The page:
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Find someone you dont know and share one success and what evidence tells you it is a success

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Find someone you dont know and share one success and what evidence tells you it is a success – PowerPoint PPT presentation

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Title: Find someone you dont know and share one success and what evidence tells you it is a success


1
Find someone you dont know and share one success
and what evidence tells you it is a success?
2
Survey Results
  • A sleeping giant is rising!
  • Move outside the walls!
  • Broke the ice!
  • Just do it!

3
Successes!!!!!
  • Enhanced perception of what we do 8
  • CC and extension working together - 3
  • Networking 8
  • Strategic plan 7
  • Economic development -14
  • Workforce development - 15
  • Civic engagement 2
  • Meet the needs of the people - 3

4
Challenges!!!!
  • Internal challenges 27
  • Time, logistics, funding, communication,
    staffing, presidents role,
  • Sustainability 16
  • Economic development 5
  • CC and extension working together 3
  • Civic engagement 18
  • Stakeholders, culture of deficit
  • TURF - 2
  • We have increased the demand

5
Community colleges and community
  • Civic engagement 47
  • Change in culture, inclusion, stakeholders
  • Bright future 37
  • Strategic plan 2
  • Economic development 8
  • AI
  • High schools

6
Community college and LGUs
  • Resources and sustainability 4
  • Change in culture
  • Very successful, critical to success
  • Partnerships evolving 7, improving 8
  • Share projects 5
  • Personalities
  • No more negativity
  • Limited potential
  • Non existent

7
Evaluation
  • Need to find a measure 6
  • Dont have any 8
  • Things we are using KASA, formative, paper
    trail
  • Issues wasnt built in, staffing turnover
  • Proof of the pudding is in the eating of it!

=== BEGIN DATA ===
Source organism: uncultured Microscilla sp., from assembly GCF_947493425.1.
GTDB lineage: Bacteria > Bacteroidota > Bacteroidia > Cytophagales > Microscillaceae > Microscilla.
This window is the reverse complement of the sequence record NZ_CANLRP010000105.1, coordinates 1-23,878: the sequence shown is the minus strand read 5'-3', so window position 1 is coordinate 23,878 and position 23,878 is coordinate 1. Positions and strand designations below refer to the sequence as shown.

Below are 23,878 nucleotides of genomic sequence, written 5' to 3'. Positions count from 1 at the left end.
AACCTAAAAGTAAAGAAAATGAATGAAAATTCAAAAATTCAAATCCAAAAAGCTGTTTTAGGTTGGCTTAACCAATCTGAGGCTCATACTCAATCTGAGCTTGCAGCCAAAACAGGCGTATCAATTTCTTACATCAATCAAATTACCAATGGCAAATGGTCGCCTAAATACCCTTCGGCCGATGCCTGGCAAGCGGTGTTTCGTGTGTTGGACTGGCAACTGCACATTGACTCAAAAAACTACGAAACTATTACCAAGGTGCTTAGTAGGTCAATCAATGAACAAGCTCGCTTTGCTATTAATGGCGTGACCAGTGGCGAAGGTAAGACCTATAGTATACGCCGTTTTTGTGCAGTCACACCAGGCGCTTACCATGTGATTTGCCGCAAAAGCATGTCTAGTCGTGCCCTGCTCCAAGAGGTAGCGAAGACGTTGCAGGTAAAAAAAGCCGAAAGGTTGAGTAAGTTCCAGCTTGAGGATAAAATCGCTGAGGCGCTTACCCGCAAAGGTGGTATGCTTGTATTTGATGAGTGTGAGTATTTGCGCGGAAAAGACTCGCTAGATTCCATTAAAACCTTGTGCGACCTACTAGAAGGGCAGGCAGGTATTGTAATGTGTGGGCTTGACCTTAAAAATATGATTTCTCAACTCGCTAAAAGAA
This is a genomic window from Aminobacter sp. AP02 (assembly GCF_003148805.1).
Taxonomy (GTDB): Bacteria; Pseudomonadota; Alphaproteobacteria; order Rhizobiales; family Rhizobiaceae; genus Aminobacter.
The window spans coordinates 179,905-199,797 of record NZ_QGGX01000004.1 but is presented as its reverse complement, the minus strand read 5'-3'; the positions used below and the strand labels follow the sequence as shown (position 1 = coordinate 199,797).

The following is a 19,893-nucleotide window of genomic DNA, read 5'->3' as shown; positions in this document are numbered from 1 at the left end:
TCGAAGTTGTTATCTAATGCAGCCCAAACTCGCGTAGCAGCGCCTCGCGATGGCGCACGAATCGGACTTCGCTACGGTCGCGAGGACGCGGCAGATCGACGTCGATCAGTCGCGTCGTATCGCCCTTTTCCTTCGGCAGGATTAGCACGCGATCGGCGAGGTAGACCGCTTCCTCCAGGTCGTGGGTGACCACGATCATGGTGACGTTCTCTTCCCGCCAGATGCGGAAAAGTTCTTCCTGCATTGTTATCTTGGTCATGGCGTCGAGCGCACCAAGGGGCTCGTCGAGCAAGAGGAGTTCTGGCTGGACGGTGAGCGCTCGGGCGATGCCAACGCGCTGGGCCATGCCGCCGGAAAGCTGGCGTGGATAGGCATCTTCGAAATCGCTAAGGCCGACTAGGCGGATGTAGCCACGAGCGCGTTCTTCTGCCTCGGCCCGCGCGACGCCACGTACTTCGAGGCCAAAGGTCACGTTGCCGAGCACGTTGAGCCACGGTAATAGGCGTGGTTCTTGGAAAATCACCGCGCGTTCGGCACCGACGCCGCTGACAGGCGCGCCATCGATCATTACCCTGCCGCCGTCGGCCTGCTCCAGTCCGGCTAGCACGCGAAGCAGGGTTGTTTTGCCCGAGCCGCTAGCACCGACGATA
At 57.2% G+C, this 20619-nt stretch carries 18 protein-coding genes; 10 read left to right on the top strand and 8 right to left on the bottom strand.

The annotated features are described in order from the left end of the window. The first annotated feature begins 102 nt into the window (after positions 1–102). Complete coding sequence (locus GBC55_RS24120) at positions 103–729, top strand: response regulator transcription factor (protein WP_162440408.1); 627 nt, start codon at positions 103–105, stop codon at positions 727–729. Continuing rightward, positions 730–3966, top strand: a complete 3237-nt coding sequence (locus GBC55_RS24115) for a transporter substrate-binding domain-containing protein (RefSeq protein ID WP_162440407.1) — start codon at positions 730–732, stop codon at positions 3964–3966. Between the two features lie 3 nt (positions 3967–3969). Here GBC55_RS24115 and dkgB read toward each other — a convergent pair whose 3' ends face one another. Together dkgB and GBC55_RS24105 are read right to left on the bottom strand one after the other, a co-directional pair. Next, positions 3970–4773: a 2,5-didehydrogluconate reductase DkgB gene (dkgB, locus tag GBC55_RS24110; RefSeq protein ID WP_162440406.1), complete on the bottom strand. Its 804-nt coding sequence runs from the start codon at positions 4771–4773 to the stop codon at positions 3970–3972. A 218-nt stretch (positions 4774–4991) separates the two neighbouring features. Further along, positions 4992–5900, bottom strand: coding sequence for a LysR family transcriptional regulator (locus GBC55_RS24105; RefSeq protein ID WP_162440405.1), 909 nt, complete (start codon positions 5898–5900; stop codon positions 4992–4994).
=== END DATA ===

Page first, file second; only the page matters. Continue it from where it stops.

8
Evaluation Processes
  • None 6
  • Improve 1, in process -4
  • Focus groups 4
  • Output measures 6
  • Surveys 5
  • Documentation - 2
  • Benchmarks
  • Pre/post surveys
  • Every program, every service

9
What should we continue to do?
  • Guidance 15
  • Support 7
  • Convene us 7
  • Sustainable development 4
  • Evaluation 2
  • Onsite visits 2
  • Networking 2
  • Keep in touch 2
  • Multi-level partnerships
  • CHEERLEADING

10
Impact
  • Enhanced role of the college 23
  • Good practice 3
  • Economic development 9
  • Increased access to education 3
  • Long ways to go!

11
What we want to tell Ford
  • Value of partnerships 13
  • Civic engagement and community building 3
  • Learning together 2
  • Work with extension - 2
  • Expanding offerings
  • Native learners can have culture and education
  • Struggled
  • AI, high schools, see the potential, resources
    for the project were important

12
Planning for Sustainability
Mary Emery Cornelia Butler Flora North Central
Regional Center for Rural Development
memery_at_iastate.edu www.ncrcrd.iastate.edu
13
Why do some communities thrive while in the next
county over a similar community struggles to
survive?
14
What the Research Tells Us
  • Heartland Center for Leadership Development 20
    Clues
  • Flora and Flora Entrepreneurial Support